How do you describe yourself?

I'm mostly a quiet and observant person who loves nature, children, and life stories, especially stories from folxs with very different lives than mine. I'm curious, creative, and committed to making my part in leaving a better world for the next generations.

What's a good book you'd recommend to others?

I have at least one favorite book every year; it's hard to pick. A book that is very close to my heart is El Astillero / The Shipyard, written by Juan Carlos Onetti. Just a masterpiece from my country.

If you could have coffee with anyone from history, who would it be?

Bartolina Sisa. I'm guessing we would most likely not have coffee but traditional coca tea. Bartolina was a courageous leader from the Aymaran indigenous people who fought the Spanish colonists in late 1700. She was critical in mobilizing the Aymaran and Quechua people's resistance against the brutal Spanish rules destroying their land and culture. In her memory, we celebrate the International Day of the Indigenous Woman on September 5th, which is the same day the Spanish executed her.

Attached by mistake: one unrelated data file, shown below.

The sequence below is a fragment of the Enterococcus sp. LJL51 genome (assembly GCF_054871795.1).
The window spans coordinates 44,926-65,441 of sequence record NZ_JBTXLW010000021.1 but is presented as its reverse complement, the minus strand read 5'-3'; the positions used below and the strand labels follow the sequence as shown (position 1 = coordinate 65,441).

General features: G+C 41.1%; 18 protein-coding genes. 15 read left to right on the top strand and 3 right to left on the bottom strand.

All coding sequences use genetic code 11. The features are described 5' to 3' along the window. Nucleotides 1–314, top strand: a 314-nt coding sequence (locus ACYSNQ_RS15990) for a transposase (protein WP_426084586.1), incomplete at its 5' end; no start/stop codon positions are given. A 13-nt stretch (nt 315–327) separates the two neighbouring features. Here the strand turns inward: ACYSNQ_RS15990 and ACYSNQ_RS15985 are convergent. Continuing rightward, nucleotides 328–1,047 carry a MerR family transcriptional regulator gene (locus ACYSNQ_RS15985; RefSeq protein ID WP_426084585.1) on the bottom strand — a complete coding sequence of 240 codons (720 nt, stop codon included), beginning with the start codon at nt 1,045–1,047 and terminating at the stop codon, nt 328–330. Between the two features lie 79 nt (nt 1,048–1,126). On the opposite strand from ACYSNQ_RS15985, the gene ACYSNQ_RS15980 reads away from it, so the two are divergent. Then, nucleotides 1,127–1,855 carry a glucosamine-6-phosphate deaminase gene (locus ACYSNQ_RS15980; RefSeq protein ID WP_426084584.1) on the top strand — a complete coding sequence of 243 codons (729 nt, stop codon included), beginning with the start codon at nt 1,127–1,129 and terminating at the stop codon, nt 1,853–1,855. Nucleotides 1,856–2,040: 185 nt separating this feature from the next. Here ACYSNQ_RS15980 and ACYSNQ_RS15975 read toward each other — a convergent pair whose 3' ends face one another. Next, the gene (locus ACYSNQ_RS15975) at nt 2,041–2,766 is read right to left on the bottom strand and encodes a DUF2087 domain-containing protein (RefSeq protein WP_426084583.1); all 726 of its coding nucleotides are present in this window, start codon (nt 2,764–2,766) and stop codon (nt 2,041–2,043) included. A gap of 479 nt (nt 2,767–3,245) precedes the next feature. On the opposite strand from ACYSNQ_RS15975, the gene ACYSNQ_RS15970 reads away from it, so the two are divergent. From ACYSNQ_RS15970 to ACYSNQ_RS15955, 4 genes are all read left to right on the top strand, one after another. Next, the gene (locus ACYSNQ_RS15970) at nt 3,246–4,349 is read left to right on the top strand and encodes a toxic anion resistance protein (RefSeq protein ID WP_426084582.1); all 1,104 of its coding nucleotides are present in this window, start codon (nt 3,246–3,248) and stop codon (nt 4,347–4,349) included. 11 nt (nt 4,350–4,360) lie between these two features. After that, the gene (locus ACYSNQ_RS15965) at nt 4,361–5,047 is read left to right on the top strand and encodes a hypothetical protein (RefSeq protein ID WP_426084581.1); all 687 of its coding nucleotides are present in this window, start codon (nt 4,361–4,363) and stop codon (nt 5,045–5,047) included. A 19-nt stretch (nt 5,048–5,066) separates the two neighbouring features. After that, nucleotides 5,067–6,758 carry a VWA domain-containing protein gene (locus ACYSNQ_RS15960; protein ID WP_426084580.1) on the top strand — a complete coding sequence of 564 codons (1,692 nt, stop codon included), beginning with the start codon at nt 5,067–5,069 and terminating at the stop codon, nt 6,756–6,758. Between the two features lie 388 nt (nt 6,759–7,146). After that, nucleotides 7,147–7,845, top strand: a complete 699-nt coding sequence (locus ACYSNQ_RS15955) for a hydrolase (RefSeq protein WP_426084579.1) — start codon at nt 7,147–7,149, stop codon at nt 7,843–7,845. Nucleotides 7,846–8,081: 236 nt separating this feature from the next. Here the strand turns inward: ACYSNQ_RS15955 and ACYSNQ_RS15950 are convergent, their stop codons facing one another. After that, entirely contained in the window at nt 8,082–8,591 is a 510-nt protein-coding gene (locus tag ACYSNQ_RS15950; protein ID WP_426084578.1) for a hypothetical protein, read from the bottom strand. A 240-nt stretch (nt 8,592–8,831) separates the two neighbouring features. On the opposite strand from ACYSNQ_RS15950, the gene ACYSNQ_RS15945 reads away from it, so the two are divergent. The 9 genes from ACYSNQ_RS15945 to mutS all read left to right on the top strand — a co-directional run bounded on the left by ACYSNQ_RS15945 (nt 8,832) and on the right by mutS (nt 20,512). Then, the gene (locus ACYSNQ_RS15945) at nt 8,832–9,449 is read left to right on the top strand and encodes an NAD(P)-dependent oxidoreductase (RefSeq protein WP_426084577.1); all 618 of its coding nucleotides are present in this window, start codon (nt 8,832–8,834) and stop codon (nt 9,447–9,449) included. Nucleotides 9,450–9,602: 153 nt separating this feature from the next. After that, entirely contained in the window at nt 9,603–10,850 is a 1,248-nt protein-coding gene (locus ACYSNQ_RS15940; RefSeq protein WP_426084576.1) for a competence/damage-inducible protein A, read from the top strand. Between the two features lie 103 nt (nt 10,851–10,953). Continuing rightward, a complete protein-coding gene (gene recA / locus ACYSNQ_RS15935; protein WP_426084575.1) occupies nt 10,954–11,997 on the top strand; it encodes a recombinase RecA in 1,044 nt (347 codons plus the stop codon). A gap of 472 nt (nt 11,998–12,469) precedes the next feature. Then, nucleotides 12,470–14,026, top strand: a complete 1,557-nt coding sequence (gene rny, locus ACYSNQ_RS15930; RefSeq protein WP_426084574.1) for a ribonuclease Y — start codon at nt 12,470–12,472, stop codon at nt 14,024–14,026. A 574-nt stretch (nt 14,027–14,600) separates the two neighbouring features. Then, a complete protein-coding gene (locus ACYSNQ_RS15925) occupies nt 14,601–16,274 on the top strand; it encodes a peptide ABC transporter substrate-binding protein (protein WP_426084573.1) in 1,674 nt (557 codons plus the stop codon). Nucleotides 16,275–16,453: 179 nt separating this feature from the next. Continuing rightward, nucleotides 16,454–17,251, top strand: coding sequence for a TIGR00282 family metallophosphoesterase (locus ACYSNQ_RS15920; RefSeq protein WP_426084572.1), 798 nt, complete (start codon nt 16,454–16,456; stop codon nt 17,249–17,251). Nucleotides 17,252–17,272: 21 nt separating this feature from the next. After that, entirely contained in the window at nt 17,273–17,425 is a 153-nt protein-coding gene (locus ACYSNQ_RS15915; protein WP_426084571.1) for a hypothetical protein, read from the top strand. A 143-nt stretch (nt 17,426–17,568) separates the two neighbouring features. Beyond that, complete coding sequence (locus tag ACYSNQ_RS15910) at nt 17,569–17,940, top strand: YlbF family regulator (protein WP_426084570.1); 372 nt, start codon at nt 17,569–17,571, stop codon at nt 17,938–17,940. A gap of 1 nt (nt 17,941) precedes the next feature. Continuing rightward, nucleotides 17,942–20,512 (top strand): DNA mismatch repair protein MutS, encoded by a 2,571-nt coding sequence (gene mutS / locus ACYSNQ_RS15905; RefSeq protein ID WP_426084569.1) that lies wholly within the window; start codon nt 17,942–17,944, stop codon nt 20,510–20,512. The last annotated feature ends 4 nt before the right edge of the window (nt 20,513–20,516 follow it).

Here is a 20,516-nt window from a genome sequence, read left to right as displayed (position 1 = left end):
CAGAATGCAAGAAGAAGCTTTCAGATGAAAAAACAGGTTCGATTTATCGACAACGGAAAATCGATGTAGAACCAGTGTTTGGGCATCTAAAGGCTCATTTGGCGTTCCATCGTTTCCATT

What gets you excited about work?

I am deeply invested in providing young people and their families with what they need to thrive and be healthy. I'm proud to belong to a Center that is a national leader in promoting adolescent health and advancing health equity through community-participatory research and strong partnerships. I'm lucky to work among people committed to removing systemic barriers and promoting effective ways to provide young people and their families with support, resources, and opportunities. I believe that through my professional and personal life, I'm contributing to a better society where the adults model vulnerability and accountability to young people, putting values, principles, and relationships upfront.

When you were a kid, what did you want to be when you grew up?

During my childhood, I wanted to be both an astronaut and a painter. Later in my teens, when I learned about the military dictatorships and violations of human rights in Latin America, I wanted to be a revolutionary, like Che Guevara.